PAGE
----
Spicing your Beef | Making Biltong – Part 6

Spicing and marinating the beef 

Video Transcript

Hi, guys. Hopefully, by now, you’re following us and you’re up to the same stage. What we’re going to do now, we’ve cut the meat, prepped it. It’s all in steaks, ready to go, and now we’re going to marinate it basically. Probably the most important stage of biltong making because this is where you start the curing process really.

What you want to do, you’ve got your steaks. We need some nice malt vinegar, which is what we’ve got here. Cheapest chips, you know, for what’s this, five litres, it’s a couple of pounds, nothing.

Cameraman:    You can use any type of vinegar, can’t you? Different type of cider vinegar?

Yeah. Any vinegar or what is also nice is you can add a mix of Worcestershire sauce, because that’s got a very strong vinegar base to it, and also Worcestershire sauce is good with beef. So, again, we talked about it in the spice stage about variations. That’s just another variation in your vinegar. Cider vinegar, anything like that. The vinegar itself is the key one.

We’ve got the vinegar. I’ve just poured it in there. It’s a bit easier to work with. Steaks, we just need, basically, a tray to lay everything out. Now, obviously, this is a big tray, big steaks, big bowl of vinegar. Now, if you’re doing this at home or on a domestic scale, just scale it down. Instead of this, use a roasting tin for whatever size suits you. Like we said, if the steaks are too big, cut your steaks to suit your roasting tin. It’s as simple as that really.

If you want to scale it up, go big. Go large. It doesn’t really matter. We’re just showing you here what to do. Basically, roasting tin. Stay there. And of course, the spice that we made up earlier, which is all there, ready to go. So, basically, what we like to do, there’s a lot of basics in this video, but, you know, that’s the way we like to do it. So you want to put your vinegar in first. Just splash that around just so you get a nice sort of spread what’s going on. It is a little bit messy, but, you know, that’s the way it goes.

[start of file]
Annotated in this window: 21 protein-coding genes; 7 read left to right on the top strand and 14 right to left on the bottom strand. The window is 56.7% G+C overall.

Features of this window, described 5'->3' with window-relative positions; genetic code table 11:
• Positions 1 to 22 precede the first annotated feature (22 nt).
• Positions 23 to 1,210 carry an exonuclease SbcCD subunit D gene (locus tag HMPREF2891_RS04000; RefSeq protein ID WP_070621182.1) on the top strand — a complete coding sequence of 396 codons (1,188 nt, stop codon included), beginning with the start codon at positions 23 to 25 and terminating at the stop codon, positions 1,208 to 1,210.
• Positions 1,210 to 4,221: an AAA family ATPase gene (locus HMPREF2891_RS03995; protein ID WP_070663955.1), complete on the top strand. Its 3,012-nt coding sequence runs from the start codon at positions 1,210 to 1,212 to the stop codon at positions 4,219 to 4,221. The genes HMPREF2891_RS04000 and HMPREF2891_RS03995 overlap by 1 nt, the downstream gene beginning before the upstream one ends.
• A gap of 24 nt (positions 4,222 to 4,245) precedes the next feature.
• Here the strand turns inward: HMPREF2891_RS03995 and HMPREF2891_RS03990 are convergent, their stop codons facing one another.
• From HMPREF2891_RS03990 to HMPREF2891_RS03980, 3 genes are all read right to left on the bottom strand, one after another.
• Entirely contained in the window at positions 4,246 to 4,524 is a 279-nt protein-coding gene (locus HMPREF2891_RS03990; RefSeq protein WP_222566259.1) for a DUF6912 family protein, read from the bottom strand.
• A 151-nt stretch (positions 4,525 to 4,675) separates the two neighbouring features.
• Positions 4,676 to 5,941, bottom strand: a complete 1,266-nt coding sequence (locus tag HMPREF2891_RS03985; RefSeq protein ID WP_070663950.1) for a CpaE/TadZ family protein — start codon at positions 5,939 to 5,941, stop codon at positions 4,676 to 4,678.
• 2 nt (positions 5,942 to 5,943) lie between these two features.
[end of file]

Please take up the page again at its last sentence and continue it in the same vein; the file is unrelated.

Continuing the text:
What you want to try and do is have one wet hand and one dry hand. Use your dry hand for your spice. So that’s the spice we made up earlier. There’s a good mix there. You can see you’ve got the salt, you’ve got the cracked black pepper, coriander seeds. That is a nice mix. So then, basically, in there like that, you just sprinkle it around.

Cameraman:    So you’re spicing the bottom of the tray first?

Yeah. I mean, basically, because obviously you’re going to put the meat in the bottom. So, if I put the meat on the bottom and there’s no spice and no vinegar, it’ll have nothing on it. So you’re just layering it. It’s like a lasagne. You’re just layering it basically. So vinegar and spice.

Cameraman:    Is it true that some people actually soak the meat in the vinegar?